be here. Homesick or not I am doing what needs to be done for the Others to
come through and administer Healing or Preaching, Teaching or whatever their
calling is to be. It was an acceptance letter from the Lord. I was here to do
his work, important work that would provide the base for many more patents to
be healed, and for others to fulfil their callings.
My Mission I guess is to make it through the next 6 -12
months. To do the best I can to rebuild this project on budget and on time. My
Mission is to ensure I don’t miss this place by wishing to be back home (were
my heart really is at the moment). My
mission to grow in faith and knowledge of a loving Saviour.
I have made some good friends. Their names are Joshua,
Stephen, Moses, Peter and lots of others. We hunt fish with a bow and arrow,
that we make from bamboo and coconut palm leaves as arrows. When you shoot at
wood they go straight into it and make a big hole.
We have made fires and cooked spicy food with ginger and
noodle on the fire. And most of the time I have been carrying a grass knife and
a bush knife [machete]. The grass knife is the coolest one as it’s the sharpest
one. We make canoe boats in the back creek and we have fun. Tonight we had a
big thunder storm.
I start school on Wednesday. I’m looking forward to school.
I might be in grade 4 and if I’m in grade 4 I have a New Zealand teacher. Me
and my friends have been running everywhere and have seen a lot of flying foxes
in their nests and have seen one fly out. I miss New Zealand and
everyone and will see you in a year. Love Isaiah.
I’m lying in the dark in a safe cocoon. We stitched the net up on our third night
here and Matt has gone through his nightly ritual of scanning it with a torch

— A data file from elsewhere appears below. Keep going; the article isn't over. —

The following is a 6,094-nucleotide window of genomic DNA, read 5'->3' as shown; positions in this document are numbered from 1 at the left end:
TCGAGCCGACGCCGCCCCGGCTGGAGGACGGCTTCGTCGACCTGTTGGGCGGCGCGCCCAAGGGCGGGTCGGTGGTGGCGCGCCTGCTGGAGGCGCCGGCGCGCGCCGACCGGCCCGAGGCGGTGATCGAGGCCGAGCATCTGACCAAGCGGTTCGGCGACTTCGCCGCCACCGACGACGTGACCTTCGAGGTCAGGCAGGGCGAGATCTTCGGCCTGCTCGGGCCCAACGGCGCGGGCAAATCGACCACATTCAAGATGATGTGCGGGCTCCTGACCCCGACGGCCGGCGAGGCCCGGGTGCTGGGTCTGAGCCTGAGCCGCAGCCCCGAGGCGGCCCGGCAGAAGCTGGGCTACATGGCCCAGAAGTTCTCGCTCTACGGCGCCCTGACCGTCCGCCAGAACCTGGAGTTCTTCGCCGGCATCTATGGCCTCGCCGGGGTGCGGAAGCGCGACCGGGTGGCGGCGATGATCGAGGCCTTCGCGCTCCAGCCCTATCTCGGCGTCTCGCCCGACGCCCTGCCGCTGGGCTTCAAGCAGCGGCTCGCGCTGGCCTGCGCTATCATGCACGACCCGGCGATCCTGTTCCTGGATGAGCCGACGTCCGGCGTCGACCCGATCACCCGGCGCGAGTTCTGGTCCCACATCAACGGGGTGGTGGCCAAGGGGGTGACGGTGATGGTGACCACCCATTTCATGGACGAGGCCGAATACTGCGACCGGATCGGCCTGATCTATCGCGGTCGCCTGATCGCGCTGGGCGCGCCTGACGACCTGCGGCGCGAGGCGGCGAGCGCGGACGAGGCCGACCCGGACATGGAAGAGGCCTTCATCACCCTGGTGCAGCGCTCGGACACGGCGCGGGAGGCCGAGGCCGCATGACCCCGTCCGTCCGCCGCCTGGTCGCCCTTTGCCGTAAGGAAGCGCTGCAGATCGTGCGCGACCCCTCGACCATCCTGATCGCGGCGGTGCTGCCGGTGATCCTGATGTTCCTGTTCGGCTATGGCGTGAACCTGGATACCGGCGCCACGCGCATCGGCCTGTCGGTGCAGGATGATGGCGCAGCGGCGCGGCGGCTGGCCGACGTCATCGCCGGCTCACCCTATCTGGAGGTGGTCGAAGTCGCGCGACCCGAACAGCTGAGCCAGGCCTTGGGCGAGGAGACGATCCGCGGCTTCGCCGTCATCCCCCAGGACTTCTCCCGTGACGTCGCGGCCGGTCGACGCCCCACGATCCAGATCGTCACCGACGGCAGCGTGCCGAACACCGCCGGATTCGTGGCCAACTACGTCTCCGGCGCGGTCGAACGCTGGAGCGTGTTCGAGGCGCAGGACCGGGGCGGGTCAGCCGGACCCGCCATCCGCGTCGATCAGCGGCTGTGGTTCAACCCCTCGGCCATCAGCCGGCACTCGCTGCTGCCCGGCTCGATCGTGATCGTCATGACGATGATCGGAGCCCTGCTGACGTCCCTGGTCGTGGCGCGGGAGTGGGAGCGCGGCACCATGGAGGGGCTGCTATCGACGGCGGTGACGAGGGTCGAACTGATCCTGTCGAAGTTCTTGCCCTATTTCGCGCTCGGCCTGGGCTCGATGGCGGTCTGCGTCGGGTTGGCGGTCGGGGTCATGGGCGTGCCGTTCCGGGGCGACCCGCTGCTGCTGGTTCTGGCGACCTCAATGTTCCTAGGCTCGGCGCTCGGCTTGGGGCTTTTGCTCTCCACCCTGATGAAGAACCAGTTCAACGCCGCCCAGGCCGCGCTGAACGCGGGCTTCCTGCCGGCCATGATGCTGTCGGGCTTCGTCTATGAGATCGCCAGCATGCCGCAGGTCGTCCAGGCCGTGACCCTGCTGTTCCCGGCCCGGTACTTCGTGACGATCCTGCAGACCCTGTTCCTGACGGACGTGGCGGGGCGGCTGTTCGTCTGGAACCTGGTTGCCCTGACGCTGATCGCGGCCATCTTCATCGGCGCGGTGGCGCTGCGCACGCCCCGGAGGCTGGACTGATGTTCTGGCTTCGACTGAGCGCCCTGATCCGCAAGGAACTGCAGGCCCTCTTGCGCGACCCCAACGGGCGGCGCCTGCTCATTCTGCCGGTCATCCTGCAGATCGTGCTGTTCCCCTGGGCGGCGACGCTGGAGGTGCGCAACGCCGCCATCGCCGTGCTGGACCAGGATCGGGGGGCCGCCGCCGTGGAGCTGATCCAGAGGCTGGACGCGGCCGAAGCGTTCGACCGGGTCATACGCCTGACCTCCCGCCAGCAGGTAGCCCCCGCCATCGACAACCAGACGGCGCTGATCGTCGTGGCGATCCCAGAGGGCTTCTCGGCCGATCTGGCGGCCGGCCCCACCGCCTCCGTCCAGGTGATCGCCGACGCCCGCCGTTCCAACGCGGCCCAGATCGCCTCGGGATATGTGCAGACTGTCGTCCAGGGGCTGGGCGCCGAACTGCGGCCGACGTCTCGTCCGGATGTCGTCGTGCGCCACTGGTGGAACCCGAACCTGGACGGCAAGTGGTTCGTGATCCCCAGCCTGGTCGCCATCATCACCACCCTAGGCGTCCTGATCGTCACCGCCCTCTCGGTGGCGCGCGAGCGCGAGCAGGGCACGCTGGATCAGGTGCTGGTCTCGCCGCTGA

for mosquitos before the lights went out. This is invariably accompanied by a
series of repetitions of phrases like “ah missed em!”, “where’s e gone?” and
“got em!” Malaria is no joke, though, so I’m fortunate to have a husband with a
bug hatred bordering on the fanatical. I
feel secure in here, not only from mozzies, but also giant moths, flying ants,
lizards, spiders and any number of other insects that I am yet to put a name
to. Eli, my creature-obsessed nephew,
would have a field day in this country, though I suspect even he would prefer
the critters remained on the outside of his mosquito net at night time.
The frogs are very good time keepers. They start croaking
just before the generator starts up. They are remarkably loud, rhythmic and
mechanical sounding. I thought they were generator noises the first night. Then
there are crickets, and, depending on the hour, roosters also. Saint Peter may have denied the Lord three
times before the cock crowed, but anyone who has lived in close proximity to a
cock will tell you this does not mean they only crow at sunrise. While
certainly serene, the average night a Kapuna is far from silent.
It’s the end of January and we’re heading towards rainy
season. During the day the sun heats this swamp and all of us in it. Great
clouds of vapour pile up and the humidity rises until its past unbearable for a